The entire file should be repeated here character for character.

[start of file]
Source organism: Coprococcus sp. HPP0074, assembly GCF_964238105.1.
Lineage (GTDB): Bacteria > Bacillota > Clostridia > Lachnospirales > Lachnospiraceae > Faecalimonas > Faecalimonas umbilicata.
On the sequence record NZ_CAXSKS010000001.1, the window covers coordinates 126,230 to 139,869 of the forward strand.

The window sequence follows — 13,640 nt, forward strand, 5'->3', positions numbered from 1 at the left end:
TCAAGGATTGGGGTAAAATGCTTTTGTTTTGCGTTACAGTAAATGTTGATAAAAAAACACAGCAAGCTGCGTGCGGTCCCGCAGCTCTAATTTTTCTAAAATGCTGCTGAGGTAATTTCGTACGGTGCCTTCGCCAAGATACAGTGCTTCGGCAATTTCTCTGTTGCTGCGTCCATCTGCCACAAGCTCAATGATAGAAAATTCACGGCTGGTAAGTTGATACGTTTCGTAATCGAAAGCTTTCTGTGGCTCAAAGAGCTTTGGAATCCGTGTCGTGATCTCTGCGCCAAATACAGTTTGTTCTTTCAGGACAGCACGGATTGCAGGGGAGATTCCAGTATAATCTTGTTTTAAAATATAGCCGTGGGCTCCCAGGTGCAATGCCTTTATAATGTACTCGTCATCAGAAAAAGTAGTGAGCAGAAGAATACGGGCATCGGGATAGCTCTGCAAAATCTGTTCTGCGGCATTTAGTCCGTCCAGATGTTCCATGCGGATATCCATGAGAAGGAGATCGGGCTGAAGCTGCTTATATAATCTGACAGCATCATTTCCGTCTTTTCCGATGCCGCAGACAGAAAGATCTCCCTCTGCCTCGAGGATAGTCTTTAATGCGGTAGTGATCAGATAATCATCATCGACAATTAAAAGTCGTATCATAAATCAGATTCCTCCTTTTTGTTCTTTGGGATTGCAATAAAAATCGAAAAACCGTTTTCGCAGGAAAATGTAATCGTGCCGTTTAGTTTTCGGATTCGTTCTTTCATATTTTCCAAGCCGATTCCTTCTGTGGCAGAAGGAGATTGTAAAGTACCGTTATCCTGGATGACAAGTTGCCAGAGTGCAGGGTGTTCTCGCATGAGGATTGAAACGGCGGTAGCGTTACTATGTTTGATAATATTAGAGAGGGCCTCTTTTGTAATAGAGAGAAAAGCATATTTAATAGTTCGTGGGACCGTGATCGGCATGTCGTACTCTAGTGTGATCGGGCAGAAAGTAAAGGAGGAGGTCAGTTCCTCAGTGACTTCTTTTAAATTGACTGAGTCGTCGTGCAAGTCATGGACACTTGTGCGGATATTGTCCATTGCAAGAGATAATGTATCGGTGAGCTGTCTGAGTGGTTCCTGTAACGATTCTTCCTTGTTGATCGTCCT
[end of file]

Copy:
Source organism: Coprococcus sp. HPP0074, assembly GCF_964238105.1.
Lineage (GTDB): Bacteria > Bacillota > Clostridia > Lachnospirales > Lachnospiraceae > Faecalimonas > Faecalimonas umbilicata.
On the sequence record NZ_CAXSKS010000001.1, the window covers coordinates 126,230 to 139,869 of the forward strand.

The window sequence follows — 13,640 nt, forward strand, 5'->3', positions numbered from 1 at the left end:
TCAAGGATTGGGGTAAAATGCTTTTGTTTTGCGTTACAGTAAATGTTGATAAAAAAACACAGCAAGCTGCGTGCGGTCCCGCAGCTCTAATTTTTCTAAAATGCTGCTGAGGTAATTTCGTACGGTGCCTTCGCCAAGATACAGTGCTTCGGCAATTTCTCTGTTGCTGCGTCCATCTGCCACAAGCTCAATGATAGAAAATTCACGGCTGGTAAGTTGATACGTTTCGTAATCGAAAGCTTTCTGTGGCTCAAAGAGCTTTGGAATCCGTGTCGTGATCTCTGCGCCAAATACAGTTTGTTCTTTCAGGACAGCACGGATTGCAGGGGAGATTCCAGTATAATCTTGTTTTAAAATATAGCCGTGGGCTCCCAGGTGCAATGCCTTTATAATGTACTCGTCATCAGAAAAAGTAGTGAGCAGAAGAATACGGGCATCGGGATAGCTCTGCAAAATCTGTTCTGCGGCATTTAGTCCGTCCAGATGTTCCATGCGGATATCCATGAGAAGGAGATCGGGCTGAAGCTGCTTATATAATCTGACAGCATCATTTCCGTCTTTTCCGATGCCGCAGACAGAAAGATCTCCCTCTGCCTCGAGGATAGTCTTTAATGCGGTAGTGATCAGATAATCATCATCGACAATTAAAAGTCGTATCATAAATCAGATTCCTCCTTTTTGTTCTTTGGGATTGCAATAAAAATCGAAAAACCGTTTTCGCAGGAAAATGTAATCGTGCCGTTTAGTTTTCGGATTCGTTCTTTCATATTTTCCAAGCCGATTCCTTCTGTGGCAGAAGGAGATTGTAAAGTACCGTTATCCTGGATGACAAGTTGCCAGAGTGCAGGGTGTTCTCGCATGAGGATTGAAACGGCGGTAGCGTTACTATGTTTGATAATATTAGAGAGGGCCTCTTTTGTAATAGAGAGAAAAGCATATTTAATAGTTCGTGGGACCGTGATCGGCATGTCGTACTCTAGTGTGATCGGGCAGAAAGTAAAGGAGGAGGTCAGTTCCTCAGTGACTTCTTTTAAATTGACTGAGTCGTCGTGCAAGTCATGGACACTTGTGCGGATATTGTCCATTGCAAGAGATAATGTATCGGTGAGCTGTCTGAGTGGTTCCTGTAACGATTCTTCCTTGTTGATCGTCCT